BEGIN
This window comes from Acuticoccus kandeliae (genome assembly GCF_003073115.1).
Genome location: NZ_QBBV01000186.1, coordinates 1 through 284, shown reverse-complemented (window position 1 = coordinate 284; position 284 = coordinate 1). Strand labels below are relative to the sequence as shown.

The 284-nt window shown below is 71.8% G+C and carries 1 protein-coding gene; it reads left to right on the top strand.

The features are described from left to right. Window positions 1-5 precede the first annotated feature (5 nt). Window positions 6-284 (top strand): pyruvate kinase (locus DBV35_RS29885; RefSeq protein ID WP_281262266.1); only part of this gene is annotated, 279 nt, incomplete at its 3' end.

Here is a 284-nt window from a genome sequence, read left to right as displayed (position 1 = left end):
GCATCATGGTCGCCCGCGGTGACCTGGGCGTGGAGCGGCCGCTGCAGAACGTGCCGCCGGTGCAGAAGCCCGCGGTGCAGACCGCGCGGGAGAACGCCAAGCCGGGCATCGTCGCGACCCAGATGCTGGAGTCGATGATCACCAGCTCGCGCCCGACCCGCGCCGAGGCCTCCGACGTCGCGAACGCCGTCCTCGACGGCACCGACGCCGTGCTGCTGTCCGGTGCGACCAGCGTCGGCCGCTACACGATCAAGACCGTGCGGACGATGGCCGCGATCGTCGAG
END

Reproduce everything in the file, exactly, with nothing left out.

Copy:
This window comes from Acuticoccus kandeliae (genome assembly GCF_003073115.1).
Genome location: NZ_QBBV01000186.1, coordinates 1 through 284, shown reverse-complemented (window position 1 = coordinate 284; position 284 = coordinate 1). Strand labels below are relative to the sequence as shown.

The 284-nt window shown below is 71.8% G+C and carries 1 protein-coding gene; it reads left to right on the top strand.

The features are described from left to right. Window positions 1-5 precede the first annotated feature (5 nt). Window positions 6-284 (top strand): pyruvate kinase (locus DBV35_RS29885; RefSeq protein ID WP_281262266.1); only part of this gene is annotated, 279 nt, incomplete at its 3' end.

Here is a 284-nt window from a genome sequence, read left to right as displayed (position 1 = left end):
GCATCATGGTCGCCCGCGGTGACCTGGGCGTGGAGCGGCCGCTGCAGAACGTGCCGCCGGTGCAGAAGCCCGCGGTGCAGACCGCGCGGGAGAACGCCAAGCCGGGCATCGTCGCGACCCAGATGCTGGAGTCGATGATCACCAGCTCGCGCCCGACCCGCGCCGAGGCCTCCGACGTCGCGAACGCCGTCCTCGACGGCACCGACGCCGTGCTGCTGTCCGGTGCGACCAGCGTCGGCCGCTACACGATCAAGACCGTGCGGACGATGGCCGCGATCGTCGAG